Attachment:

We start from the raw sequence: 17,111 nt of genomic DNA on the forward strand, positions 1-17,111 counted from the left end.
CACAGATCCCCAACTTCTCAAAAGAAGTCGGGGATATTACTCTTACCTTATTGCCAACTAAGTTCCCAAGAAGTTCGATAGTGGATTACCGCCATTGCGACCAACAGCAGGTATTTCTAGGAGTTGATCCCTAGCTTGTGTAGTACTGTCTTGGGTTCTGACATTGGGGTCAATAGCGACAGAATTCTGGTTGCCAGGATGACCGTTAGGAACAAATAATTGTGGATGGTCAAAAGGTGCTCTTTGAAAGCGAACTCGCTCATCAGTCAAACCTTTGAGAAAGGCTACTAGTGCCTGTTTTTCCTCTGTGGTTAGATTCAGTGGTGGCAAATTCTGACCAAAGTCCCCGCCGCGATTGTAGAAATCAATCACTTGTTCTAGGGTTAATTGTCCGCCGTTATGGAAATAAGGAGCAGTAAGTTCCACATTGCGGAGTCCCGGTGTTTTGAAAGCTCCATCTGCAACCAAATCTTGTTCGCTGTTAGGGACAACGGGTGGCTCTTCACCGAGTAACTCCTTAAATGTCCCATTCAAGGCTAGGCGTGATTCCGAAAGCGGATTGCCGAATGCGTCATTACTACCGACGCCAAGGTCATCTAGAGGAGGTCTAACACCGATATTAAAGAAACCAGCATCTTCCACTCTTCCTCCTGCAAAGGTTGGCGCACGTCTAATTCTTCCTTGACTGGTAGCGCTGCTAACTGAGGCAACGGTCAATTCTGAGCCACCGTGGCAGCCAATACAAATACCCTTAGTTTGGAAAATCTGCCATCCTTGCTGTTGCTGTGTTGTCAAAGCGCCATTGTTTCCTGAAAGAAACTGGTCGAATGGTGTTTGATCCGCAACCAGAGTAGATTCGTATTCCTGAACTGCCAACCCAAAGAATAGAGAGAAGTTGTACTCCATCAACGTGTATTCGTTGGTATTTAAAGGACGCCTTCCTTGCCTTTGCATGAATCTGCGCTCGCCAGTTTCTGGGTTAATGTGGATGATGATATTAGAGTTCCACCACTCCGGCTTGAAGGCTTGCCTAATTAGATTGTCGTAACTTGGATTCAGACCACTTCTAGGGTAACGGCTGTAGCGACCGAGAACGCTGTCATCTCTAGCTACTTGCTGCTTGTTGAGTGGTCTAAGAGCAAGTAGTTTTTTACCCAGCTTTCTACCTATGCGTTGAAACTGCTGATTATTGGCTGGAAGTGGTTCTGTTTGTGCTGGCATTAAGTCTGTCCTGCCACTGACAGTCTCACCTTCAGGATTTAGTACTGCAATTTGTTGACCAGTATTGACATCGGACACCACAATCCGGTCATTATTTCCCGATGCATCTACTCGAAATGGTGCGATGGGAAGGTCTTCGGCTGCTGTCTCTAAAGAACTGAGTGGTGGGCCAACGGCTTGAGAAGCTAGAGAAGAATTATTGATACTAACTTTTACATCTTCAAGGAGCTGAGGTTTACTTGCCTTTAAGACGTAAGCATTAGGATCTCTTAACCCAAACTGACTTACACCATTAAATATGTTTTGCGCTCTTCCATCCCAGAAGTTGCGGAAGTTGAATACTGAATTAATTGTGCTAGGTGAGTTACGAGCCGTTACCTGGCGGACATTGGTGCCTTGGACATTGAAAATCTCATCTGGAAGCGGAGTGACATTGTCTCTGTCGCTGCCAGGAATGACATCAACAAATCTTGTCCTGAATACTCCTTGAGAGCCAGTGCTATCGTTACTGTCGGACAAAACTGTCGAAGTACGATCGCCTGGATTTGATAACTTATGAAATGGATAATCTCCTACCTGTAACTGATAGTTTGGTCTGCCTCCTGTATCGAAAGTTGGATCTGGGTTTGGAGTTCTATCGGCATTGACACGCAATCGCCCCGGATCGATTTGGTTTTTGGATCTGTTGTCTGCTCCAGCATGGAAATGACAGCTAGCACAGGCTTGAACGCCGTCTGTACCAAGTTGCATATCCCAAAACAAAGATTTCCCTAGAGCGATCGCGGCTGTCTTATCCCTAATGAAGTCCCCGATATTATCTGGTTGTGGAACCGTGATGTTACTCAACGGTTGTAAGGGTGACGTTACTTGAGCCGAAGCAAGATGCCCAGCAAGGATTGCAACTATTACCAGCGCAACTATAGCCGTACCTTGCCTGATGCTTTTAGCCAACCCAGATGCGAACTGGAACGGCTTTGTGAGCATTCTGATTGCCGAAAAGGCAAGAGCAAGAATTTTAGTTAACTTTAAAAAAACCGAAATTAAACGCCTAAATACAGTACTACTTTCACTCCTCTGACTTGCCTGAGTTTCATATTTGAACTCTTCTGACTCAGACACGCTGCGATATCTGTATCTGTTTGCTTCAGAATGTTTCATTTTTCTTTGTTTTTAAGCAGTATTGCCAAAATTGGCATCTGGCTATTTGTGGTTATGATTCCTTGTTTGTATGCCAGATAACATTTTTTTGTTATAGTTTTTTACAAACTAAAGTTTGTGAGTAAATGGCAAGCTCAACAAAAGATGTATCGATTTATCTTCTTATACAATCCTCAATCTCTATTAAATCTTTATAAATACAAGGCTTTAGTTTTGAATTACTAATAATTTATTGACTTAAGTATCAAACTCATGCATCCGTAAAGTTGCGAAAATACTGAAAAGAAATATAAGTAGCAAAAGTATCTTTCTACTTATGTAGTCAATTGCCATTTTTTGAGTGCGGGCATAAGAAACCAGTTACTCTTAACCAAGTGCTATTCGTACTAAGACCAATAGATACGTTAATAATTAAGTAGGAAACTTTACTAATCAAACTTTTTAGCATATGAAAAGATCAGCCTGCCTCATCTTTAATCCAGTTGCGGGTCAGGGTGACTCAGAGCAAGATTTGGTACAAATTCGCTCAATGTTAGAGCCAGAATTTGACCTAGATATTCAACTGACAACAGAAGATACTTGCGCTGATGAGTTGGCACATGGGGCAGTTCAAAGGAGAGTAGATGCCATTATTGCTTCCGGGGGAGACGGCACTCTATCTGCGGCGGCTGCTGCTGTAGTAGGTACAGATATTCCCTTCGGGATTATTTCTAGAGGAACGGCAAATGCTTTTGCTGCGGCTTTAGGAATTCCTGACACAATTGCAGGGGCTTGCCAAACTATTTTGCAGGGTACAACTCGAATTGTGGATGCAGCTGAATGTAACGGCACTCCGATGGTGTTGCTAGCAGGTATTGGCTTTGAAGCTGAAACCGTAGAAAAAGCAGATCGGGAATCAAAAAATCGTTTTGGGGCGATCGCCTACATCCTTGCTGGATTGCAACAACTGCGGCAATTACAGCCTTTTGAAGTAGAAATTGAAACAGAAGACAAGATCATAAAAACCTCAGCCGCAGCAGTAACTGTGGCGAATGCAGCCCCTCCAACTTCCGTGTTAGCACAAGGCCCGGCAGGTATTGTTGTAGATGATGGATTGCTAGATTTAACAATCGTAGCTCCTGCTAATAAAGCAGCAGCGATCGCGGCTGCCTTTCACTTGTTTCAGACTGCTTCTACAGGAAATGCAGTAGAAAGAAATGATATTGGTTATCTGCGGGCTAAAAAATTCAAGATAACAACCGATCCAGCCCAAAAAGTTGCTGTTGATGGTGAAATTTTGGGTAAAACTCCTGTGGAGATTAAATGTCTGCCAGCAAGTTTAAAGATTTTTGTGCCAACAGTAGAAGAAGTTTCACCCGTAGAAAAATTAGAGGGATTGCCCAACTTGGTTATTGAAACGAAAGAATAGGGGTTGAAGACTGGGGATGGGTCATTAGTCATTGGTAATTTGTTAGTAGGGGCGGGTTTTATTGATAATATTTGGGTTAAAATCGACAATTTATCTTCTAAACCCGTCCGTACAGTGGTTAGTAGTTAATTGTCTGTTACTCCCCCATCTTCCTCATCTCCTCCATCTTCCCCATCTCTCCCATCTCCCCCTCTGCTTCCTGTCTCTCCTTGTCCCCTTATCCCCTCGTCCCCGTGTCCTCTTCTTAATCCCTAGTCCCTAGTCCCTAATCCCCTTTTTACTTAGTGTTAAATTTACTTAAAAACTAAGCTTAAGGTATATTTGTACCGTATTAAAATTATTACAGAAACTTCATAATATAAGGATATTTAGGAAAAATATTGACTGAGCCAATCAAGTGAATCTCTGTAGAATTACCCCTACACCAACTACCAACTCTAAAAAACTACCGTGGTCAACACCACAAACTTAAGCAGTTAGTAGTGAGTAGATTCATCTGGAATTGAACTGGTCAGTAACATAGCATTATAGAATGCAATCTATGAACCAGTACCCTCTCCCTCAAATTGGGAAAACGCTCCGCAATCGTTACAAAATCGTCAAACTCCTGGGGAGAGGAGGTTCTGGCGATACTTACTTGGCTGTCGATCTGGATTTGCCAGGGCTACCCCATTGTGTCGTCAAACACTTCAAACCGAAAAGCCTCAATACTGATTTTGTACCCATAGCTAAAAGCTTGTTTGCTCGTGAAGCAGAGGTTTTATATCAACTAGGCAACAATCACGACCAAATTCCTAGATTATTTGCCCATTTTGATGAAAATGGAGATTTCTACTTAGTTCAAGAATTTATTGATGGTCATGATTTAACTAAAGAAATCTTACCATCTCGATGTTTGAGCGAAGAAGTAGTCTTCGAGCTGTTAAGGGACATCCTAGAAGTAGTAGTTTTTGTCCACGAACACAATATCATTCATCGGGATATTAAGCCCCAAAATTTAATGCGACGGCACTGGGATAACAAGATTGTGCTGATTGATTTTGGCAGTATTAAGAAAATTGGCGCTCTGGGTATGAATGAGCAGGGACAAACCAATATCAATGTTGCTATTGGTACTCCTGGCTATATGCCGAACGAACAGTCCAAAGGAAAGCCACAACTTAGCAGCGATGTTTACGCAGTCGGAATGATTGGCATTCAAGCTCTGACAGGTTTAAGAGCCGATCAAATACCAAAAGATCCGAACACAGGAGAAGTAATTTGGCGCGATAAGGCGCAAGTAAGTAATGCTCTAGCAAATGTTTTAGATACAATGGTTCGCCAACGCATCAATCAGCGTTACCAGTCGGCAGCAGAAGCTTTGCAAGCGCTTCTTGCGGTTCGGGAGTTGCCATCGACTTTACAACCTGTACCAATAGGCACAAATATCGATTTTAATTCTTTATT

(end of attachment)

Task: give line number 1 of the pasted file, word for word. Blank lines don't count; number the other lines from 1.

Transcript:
We start from the raw sequence: 17,111 nt of genomic DNA on the forward strand, positions 1-17,111 counted from the left end.